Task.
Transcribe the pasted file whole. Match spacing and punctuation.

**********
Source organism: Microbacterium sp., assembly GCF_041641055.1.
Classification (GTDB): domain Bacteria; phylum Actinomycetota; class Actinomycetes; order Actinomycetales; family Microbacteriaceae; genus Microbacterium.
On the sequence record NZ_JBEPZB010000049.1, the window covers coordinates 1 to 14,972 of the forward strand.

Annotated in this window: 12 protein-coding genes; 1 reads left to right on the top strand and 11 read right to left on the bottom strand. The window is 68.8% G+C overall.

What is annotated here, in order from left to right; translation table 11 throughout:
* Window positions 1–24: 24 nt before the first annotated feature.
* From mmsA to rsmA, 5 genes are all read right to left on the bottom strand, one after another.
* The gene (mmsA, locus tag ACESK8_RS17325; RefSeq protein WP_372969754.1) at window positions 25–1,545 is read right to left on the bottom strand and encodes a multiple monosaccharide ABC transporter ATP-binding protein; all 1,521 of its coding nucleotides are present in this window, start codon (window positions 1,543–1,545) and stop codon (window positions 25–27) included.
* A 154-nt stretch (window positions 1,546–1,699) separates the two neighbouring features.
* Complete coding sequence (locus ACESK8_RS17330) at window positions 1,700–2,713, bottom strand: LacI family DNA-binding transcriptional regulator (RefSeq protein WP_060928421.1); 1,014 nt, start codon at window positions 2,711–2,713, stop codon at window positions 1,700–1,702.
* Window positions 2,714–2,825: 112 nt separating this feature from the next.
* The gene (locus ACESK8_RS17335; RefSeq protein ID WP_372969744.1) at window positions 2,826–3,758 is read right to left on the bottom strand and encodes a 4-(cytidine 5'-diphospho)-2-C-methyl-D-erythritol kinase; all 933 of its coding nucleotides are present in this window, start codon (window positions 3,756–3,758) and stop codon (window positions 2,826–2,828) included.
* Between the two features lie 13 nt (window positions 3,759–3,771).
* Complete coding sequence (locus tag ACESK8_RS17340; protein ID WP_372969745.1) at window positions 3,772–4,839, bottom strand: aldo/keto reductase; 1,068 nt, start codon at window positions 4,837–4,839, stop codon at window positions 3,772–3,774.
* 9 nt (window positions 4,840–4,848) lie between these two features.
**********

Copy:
Source organism: Microbacterium sp., assembly GCF_041641055.1.
Classification (GTDB): domain Bacteria; phylum Actinomycetota; class Actinomycetes; order Actinomycetales; family Microbacteriaceae; genus Microbacterium.
On the sequence record NZ_JBEPZB010000049.1, the window covers coordinates 1 to 14,972 of the forward strand.

Annotated in this window: 12 protein-coding genes; 1 reads left to right on the top strand and 11 read right to left on the bottom strand. The window is 68.8% G+C overall.

What is annotated here, in order from left to right; translation table 11 throughout:
* Window positions 1–24: 24 nt before the first annotated feature.
* From mmsA to rsmA, 5 genes are all read right to left on the bottom strand, one after another.
* The gene (mmsA, locus tag ACESK8_RS17325; RefSeq protein WP_372969754.1) at window positions 25–1,545 is read right to left on the bottom strand and encodes a multiple monosaccharide ABC transporter ATP-binding protein; all 1,521 of its coding nucleotides are present in this window, start codon (window positions 1,543–1,545) and stop codon (window positions 25–27) included.
* A 154-nt stretch (window positions 1,546–1,699) separates the two neighbouring features.
* Complete coding sequence (locus ACESK8_RS17330) at window positions 1,700–2,713, bottom strand: LacI family DNA-binding transcriptional regulator (RefSeq protein WP_060928421.1); 1,014 nt, start codon at window positions 2,711–2,713, stop codon at window positions 1,700–1,702.
* Window positions 2,714–2,825: 112 nt separating this feature from the next.
* The gene (locus ACESK8_RS17335; RefSeq protein ID WP_372969744.1) at window positions 2,826–3,758 is read right to left on the bottom strand and encodes a 4-(cytidine 5'-diphospho)-2-C-methyl-D-erythritol kinase; all 933 of its coding nucleotides are present in this window, start codon (window positions 3,756–3,758) and stop codon (window positions 2,826–2,828) included.
* Between the two features lie 13 nt (window positions 3,759–3,771).
* Complete coding sequence (locus tag ACESK8_RS17340; protein ID WP_372969745.1) at window positions 3,772–4,839, bottom strand: aldo/keto reductase; 1,068 nt, start codon at window positions 4,837–4,839, stop codon at window positions 3,772–3,774.
* 9 nt (window positions 4,840–4,848) lie between these two features.